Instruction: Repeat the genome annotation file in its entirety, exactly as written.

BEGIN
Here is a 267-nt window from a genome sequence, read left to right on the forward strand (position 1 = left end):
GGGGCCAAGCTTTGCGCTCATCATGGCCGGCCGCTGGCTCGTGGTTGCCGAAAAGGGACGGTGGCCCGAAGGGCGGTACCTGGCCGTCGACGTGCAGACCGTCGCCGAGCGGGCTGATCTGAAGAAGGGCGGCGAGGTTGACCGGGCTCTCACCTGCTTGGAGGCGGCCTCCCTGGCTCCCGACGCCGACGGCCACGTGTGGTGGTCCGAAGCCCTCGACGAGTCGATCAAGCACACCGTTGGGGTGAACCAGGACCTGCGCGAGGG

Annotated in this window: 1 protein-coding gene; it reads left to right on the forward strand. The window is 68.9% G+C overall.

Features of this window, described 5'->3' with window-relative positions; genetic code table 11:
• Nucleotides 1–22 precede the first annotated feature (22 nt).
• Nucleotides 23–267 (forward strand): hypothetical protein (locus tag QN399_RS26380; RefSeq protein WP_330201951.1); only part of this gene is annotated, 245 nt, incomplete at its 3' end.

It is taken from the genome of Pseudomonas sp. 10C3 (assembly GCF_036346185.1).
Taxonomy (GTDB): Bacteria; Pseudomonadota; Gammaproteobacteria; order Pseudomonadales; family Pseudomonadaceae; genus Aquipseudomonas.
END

Here is a 267-nt window from a genome sequence, read left to right on the forward strand (position 1 = left end):
GGGGCCAAGCTTTGCGCTCATCATGGCCGGCCGCTGGCTCGTGGTTGCCGAAAAGGGACGGTGGCCCGAAGGGCGGTACCTGGCCGTCGACGTGCAGACCGTCGCCGAGCGGGCTGATCTGAAGAAGGGCGGCGAGGTTGACCGGGCTCTCACCTGCTTGGAGGCGGCCTCCCTGGCTCCCGACGCCGACGGCCACGTGTGGTGGTCCGAAGCCCTCGACGAGTCGATCAAGCACACCGTTGGGGTGAACCAGGACCTGCGCGAGGG

Annotated in this window: 1 protein-coding gene; it reads left to right on the forward strand. The window is 68.9% G+C overall.

Features of this window, described 5'->3' with window-relative positions; genetic code table 11:
• Nucleotides 1–22 precede the first annotated feature (22 nt).
• Nucleotides 23–267 (forward strand): hypothetical protein (locus tag QN399_RS26380; RefSeq protein WP_330201951.1); only part of this gene is annotated, 245 nt, incomplete at its 3' end.

It is taken from the genome of Pseudomonas sp. 10C3 (assembly GCF_036346185.1).
Taxonomy (GTDB): Bacteria; Pseudomonadota; Gammaproteobacteria; order Pseudomonadales; family Pseudomonadaceae; genus Aquipseudomonas.